It was always going to be a close race, but in the end Cessna became the first manufacturer to obtain full FAA certification of a very light jet (VLJ), the new breed of compact business airplane that holds the promise of changing the industry forever.
Cessna formally launched two new business twinjets at last month’s NBAA Convention, making the Citation CJ4 and XLS+ the latest in a steady sequence of airplane introductions by the Wichita manufacturer.
Two weeks after first flying the Citation CJ2+ prototype on April 2, Cessna had logged 18 hours in nine flights in the new business jet. At press time, test pilots had evaluated dynamic stability, stall characteristics, trim checks, engine start characteristics, flap and landing gear extension and retraction, controllability, trim actuation, engine operating characteristics and autopilot operation.
Cessna received certification for its Citation Sovereign from both the European Aviation Safety Agency and the JAA, enabling the twinjet to be certified and registered in 25 nations adhering to EASA regulations and the 10 countries still following JAA procedures. Cessna also claimed the Sovereign received the first-ever EASA type certification data sheet for noise. The Sovereign received FAA certification in June last year.
In its first-quarter earnings report, Textron said that of the 55 Citations its Cessna division delivered (compared with 33 in the first quarter last year), 50 percent were the CJ3, XLS and Sovereign–all new within the last year. Textron said that during the quarter, Cessna booked orders for 73 Citations, better than it expected.
Cessna CitationJet CJ2 525A, Newnan, Ga., July 15, 2005–The NTSB said the CitationJet’s collision with a localizer antenna was caused by the pilot’s delay in aborting the landing and his failure to maintain obstacle clearance. The Safety Board listed as contributing factors hydroplaning and the localizer antenna.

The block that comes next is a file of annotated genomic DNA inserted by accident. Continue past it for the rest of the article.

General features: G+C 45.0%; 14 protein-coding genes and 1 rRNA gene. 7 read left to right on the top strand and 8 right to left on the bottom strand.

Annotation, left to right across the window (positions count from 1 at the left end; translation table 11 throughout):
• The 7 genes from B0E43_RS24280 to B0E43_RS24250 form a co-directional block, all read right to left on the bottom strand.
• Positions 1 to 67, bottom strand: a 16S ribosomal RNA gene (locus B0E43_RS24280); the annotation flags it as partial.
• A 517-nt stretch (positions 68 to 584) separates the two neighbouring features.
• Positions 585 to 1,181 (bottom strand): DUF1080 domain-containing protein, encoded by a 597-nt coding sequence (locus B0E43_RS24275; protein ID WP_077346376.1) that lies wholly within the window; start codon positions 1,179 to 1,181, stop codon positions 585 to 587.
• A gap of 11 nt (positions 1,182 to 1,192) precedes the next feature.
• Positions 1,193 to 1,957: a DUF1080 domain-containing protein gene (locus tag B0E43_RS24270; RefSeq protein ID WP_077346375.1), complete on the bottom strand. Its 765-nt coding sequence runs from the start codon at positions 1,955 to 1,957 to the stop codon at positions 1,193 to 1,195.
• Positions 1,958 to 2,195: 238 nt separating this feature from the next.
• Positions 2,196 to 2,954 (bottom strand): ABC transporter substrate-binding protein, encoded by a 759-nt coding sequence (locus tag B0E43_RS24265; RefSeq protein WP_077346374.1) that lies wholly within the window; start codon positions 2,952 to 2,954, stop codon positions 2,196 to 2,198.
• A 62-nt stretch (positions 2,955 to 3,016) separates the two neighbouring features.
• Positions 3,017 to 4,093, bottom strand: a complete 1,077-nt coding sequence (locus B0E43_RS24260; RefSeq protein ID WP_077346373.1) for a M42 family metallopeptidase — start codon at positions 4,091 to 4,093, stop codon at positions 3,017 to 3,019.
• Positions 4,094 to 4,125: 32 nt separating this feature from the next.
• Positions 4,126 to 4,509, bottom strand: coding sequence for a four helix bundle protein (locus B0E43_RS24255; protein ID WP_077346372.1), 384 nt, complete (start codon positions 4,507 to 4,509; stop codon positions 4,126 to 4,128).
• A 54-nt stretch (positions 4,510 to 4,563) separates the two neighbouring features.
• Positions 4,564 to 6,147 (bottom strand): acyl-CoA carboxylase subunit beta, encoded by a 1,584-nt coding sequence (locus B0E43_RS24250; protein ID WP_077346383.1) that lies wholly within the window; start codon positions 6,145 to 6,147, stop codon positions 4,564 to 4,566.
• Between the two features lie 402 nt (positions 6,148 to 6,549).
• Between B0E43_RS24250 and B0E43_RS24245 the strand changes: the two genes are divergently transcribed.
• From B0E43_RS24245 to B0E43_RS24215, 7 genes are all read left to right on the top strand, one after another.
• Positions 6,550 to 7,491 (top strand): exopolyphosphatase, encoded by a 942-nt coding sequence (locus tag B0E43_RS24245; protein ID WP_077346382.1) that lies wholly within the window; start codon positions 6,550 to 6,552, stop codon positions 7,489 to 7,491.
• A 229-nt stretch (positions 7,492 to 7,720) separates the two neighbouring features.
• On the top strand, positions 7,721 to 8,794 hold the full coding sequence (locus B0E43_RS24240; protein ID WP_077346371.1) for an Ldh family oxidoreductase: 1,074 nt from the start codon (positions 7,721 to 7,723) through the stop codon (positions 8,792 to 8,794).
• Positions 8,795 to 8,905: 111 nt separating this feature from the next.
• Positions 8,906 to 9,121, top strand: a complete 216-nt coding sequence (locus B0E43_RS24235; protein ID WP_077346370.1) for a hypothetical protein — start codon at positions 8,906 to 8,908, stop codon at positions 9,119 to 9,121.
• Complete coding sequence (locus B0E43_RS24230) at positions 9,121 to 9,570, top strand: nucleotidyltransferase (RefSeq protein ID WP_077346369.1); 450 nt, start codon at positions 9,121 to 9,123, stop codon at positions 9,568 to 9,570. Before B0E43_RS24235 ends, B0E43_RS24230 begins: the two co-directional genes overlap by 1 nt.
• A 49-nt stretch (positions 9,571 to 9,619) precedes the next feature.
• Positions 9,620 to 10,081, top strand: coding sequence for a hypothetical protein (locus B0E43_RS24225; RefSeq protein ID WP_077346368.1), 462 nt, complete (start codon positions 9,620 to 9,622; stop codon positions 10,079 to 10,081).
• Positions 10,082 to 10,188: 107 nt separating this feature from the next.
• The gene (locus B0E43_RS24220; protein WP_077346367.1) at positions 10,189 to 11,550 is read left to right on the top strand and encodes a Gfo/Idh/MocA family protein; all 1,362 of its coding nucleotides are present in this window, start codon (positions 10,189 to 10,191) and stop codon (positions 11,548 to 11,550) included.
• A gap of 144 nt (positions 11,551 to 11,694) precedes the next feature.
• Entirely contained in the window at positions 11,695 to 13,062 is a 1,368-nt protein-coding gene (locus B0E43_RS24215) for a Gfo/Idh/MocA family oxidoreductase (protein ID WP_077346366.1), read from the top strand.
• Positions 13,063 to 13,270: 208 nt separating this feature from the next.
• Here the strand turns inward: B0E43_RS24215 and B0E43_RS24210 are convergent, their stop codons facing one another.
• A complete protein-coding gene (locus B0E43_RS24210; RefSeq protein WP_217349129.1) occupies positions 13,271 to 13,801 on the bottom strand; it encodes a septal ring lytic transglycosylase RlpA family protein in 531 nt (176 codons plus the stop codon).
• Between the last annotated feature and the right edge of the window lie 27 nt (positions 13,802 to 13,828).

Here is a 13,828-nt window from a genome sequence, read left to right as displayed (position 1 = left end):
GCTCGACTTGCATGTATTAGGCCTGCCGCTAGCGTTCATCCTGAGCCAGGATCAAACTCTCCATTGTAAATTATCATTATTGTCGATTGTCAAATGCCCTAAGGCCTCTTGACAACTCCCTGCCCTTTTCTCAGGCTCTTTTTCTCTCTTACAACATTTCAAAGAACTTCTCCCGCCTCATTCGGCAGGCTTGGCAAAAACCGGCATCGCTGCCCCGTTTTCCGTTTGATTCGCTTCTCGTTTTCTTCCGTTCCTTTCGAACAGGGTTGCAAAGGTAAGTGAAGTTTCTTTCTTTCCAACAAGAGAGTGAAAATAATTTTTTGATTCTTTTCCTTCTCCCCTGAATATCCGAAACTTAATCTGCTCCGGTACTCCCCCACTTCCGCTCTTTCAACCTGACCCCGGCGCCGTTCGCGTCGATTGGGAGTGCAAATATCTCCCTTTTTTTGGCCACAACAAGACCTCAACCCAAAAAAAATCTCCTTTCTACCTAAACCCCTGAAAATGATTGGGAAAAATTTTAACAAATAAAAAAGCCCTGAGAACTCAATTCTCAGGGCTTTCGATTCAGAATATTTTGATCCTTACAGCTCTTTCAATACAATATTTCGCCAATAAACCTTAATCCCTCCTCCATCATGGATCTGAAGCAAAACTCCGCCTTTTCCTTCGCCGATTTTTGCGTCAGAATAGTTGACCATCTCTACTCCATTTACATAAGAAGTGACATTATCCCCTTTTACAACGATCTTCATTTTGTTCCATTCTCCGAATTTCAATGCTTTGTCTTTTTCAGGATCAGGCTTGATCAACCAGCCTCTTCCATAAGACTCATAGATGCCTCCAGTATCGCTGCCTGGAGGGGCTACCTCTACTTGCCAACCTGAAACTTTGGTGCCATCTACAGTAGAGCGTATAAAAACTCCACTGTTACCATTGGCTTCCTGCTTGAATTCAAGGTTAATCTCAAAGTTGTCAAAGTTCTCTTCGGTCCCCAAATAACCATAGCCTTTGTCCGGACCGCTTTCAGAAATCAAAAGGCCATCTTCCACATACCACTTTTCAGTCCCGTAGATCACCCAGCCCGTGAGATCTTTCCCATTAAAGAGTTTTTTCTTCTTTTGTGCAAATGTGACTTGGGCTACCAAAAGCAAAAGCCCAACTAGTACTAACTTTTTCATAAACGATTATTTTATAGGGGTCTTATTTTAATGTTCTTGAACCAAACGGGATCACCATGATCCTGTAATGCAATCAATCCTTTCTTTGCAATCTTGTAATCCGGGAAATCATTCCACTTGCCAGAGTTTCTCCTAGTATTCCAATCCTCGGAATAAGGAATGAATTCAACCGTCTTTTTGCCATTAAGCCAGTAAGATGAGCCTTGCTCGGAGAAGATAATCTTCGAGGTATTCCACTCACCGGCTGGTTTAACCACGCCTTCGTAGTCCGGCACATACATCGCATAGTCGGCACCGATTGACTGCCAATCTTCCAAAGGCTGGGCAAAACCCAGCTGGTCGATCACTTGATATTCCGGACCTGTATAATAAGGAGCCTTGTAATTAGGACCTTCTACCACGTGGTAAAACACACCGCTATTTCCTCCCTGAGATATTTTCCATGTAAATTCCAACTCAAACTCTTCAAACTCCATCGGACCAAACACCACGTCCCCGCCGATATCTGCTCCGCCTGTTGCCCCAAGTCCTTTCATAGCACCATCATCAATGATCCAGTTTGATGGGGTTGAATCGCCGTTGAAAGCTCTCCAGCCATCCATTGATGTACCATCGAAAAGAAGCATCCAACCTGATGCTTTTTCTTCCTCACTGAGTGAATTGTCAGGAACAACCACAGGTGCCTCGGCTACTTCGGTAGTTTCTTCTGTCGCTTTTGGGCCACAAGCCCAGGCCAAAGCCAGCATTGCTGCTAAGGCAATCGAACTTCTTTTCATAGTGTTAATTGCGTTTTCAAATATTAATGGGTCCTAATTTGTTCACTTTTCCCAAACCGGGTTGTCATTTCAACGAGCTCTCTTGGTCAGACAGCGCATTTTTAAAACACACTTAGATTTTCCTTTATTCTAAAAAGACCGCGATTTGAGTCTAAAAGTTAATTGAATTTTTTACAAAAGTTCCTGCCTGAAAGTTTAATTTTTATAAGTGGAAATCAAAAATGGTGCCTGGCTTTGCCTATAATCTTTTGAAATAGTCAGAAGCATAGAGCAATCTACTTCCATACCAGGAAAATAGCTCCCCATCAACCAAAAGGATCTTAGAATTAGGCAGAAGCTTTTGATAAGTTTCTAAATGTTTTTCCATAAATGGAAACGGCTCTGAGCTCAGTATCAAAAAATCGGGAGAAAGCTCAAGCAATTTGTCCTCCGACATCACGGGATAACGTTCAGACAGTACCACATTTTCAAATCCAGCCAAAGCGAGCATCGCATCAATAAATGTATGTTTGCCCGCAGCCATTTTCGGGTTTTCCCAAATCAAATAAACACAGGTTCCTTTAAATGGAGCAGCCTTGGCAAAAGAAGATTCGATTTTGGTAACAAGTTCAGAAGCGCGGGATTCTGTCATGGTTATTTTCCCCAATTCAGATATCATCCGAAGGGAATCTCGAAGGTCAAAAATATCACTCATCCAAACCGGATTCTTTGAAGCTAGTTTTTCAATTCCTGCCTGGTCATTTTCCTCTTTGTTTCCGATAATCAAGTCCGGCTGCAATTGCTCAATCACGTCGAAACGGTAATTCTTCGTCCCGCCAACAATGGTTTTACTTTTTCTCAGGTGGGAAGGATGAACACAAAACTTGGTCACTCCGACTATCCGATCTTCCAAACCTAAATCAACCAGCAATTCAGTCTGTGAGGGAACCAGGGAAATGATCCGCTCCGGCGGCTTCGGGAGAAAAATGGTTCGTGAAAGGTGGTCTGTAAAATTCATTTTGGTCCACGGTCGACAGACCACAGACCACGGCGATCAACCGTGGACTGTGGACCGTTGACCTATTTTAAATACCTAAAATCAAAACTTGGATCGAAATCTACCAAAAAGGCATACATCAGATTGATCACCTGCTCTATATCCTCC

Cessna has recently added online access to Service Bulletins and Letters for all Citation models at its support Web site (www.cessnasupport.com). In addition, all available pertinent documents are now accessible online specifically for the 525B, 680 and 750. Only documents from May 5, 2005, to the present are available for the remaining Citation models.
For the first time, AIN is identifying which aircraft have been added to or deleted from the “In The Works” charts because of the volume of changes this month.
The deletions: Cessna Citation CJ2+, certified on October 3; and Safire Jet, which is being put “on the shelf” due to a lack of progress since Safire Aircraft declared bankruptcy in June 2003.
How has this year been for Cessna?
The upgrade parade that has been a hallmark of recent NBAA Conventions continued to march along pretty much unabated at last month’s show in Orlando, Fla., where no fewer than seven new models made triumphant debut appearances, but only one entirely new airplane bowed in–and it was a very light jet (VLJ) from a start-up company few people had ever heard of before the show.